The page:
Australia attack probe led by French antiterror tsar

7th February 2007, Comments 0 comments

PARIS, Feb 7, 2007 (AFP) - France's top terrorist hunter, Judge Jean-Louis Bruguiere, is the driving force behind this week's trial of Willie Brigitte, a French Muslim convert accused of plotting devastating attacks in Australia.

PARIS, Feb 7, 2007 (AFP) - France's top terrorist hunter, Judge Jean-Louis Bruguiere, is the driving force behind this week's trial of Willie Brigitte, a French Muslim convert accused of plotting devastating attacks in Australia.

Nicknamed the "Sheriff" or "Cowboy" for his one-time habit of carrying a pistol, the tough methods of the 63-year-old judge have shaped the French fight against terrorism for the past 20 years.

Born into a long family line of magistrates, Bruguiere has led the anti-terrorism division of the Paris civil court since 1986. The following year, he took to working under the protection of bodyguards after a grenade was found outside his front door.

Responsible for tracking down the international terrorist Carlos the Jackal as well as Libyan officials convicted of blowing up airliners in the 1980s, he has since earned a reputation as a key player in the fight against Al-Qaeda.

At home, he has rounded up dozens of people in connection with networks that recruited fighters to send to Iraq, Afghanistan or Chechnya, among Islamists in France's five-million strong Muslim community.

In 2003, he placed Brigitte, a Muslim convert from the French Caribbean island of Guadeloupe, under investigation on suspicion of setting up a terror cell in Australia on the orders of a Pakistani extremist group.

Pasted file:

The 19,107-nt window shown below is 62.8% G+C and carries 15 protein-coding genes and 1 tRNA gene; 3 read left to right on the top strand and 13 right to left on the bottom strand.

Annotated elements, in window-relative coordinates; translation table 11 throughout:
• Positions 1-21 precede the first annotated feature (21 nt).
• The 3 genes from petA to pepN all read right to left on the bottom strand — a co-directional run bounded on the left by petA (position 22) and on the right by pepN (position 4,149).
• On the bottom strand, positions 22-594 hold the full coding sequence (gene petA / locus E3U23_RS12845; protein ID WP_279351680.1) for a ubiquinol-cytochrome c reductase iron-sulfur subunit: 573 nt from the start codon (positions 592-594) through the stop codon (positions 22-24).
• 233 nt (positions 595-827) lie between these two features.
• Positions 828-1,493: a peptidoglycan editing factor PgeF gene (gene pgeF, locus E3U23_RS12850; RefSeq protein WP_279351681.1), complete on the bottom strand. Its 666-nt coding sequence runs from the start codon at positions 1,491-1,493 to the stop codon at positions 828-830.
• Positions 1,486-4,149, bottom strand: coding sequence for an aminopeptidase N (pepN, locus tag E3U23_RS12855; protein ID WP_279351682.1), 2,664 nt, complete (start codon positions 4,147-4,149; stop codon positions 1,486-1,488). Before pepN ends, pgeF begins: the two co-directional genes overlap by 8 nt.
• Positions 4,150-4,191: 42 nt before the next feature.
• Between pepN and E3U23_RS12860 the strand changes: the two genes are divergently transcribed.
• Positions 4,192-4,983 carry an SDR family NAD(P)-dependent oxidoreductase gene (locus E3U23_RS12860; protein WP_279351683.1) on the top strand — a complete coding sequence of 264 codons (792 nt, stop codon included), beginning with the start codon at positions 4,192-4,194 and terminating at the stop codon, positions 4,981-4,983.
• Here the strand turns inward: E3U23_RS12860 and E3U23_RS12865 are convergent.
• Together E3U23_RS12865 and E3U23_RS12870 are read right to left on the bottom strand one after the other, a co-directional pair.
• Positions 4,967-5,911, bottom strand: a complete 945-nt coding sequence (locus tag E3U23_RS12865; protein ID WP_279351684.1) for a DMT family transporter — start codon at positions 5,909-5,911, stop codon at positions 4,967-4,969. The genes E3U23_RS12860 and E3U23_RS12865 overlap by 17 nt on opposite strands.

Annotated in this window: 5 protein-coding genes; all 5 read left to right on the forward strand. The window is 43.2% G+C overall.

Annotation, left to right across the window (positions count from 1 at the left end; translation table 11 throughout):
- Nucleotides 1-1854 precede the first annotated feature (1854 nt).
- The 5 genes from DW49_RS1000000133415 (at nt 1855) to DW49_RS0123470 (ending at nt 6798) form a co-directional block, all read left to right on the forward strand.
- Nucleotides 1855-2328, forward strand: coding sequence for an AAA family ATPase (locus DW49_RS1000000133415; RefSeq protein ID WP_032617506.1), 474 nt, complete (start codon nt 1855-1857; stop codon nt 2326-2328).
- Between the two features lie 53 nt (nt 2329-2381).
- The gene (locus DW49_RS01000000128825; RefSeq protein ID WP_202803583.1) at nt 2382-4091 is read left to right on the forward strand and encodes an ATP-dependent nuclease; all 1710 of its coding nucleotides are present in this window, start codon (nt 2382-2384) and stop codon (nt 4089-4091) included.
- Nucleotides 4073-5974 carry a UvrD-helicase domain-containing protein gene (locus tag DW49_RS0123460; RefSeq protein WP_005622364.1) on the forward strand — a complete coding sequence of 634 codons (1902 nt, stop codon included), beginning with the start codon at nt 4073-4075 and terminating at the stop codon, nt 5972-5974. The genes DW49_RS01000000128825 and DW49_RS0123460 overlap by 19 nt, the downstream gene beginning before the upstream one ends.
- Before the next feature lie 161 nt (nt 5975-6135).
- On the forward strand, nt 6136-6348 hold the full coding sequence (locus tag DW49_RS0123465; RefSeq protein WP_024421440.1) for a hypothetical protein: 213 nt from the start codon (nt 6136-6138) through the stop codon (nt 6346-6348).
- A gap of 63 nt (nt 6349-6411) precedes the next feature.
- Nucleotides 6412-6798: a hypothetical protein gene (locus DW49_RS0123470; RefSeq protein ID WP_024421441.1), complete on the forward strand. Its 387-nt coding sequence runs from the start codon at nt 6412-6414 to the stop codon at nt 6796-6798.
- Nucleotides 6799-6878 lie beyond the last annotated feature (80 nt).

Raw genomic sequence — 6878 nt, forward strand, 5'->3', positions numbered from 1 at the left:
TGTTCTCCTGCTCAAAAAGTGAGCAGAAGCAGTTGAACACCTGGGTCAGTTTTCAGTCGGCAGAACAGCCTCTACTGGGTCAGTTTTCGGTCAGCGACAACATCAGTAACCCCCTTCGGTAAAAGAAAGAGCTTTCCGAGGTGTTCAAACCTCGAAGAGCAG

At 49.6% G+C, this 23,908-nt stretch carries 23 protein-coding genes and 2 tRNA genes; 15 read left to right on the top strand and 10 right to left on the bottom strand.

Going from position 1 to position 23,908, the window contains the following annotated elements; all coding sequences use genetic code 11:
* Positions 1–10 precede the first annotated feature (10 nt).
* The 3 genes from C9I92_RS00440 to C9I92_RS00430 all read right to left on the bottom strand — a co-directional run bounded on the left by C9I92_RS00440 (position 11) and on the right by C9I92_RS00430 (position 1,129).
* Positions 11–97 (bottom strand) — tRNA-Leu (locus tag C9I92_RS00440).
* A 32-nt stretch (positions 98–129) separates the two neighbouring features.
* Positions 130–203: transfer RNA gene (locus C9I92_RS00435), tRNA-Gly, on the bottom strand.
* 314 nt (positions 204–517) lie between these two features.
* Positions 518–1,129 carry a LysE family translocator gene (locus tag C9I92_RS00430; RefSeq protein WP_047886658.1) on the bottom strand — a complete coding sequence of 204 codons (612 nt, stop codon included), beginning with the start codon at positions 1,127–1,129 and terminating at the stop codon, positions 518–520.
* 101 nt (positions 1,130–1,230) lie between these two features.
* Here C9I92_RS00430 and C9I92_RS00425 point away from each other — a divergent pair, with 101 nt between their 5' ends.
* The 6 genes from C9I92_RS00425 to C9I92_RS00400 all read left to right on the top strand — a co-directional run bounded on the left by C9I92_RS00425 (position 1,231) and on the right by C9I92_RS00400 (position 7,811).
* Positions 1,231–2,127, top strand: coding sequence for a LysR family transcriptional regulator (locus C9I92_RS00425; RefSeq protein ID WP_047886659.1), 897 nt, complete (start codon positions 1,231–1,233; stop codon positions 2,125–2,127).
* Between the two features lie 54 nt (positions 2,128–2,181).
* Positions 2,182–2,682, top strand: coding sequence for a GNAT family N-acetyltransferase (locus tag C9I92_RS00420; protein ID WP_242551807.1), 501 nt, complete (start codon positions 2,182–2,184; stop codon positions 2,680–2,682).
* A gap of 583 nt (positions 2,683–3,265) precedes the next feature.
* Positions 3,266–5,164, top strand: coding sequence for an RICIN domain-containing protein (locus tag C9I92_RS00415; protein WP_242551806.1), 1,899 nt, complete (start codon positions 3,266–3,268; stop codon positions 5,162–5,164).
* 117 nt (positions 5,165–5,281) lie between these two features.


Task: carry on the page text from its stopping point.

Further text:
Brigitte was charged with "criminal conspiracy in relation with a terrorist enterprise", a controversial, catch-all offence that is used in almost all terrorism cases in France.

One of the toughest anti-terrorism laws in Europe, it gives judges wide-ranging powers of arrest and detention without the need to prove that an attack was imminent.

Bruguiere says the law is his chief weapon in the fight against terrorism, allowing him to break up radical groups before they are able to act, but it has been widely criticised as paving the way for unfair imprisonment.

In 1999 the International Federation of Human Rights called for the law to be scrapped, arguing that it allowed for "arbitrary" prosecutions.

Many of the people arrested under the law have been released without charge: out of 138 people detained following a string of bombings in Paris in 1995, 51 were finally acquitted after up to three years behind bars.

"In many ways the law works. It has helped us stay on top of potentially dangerous people or networks and quite often to stop them from taking action," said Alain Chouet, a former head of France's DGSE foreign intelligence agency.

"But we are at the very limit of what is possible within the law, in terms of European principles and ethics."

Brigitte's lawyer Jean-Claude Durimel has argued that the French prosecution was launched based on scant evidence, saying that otherwise he would have been prosecuted in Australia.

The Brigitte case is likely to be among Bruguiere's last, since he is expected to contest France's June parliamentary election as a candidate for the right-wing Union for a Popular Movement.

Copyright AFP

Subject: French news, Terrorism

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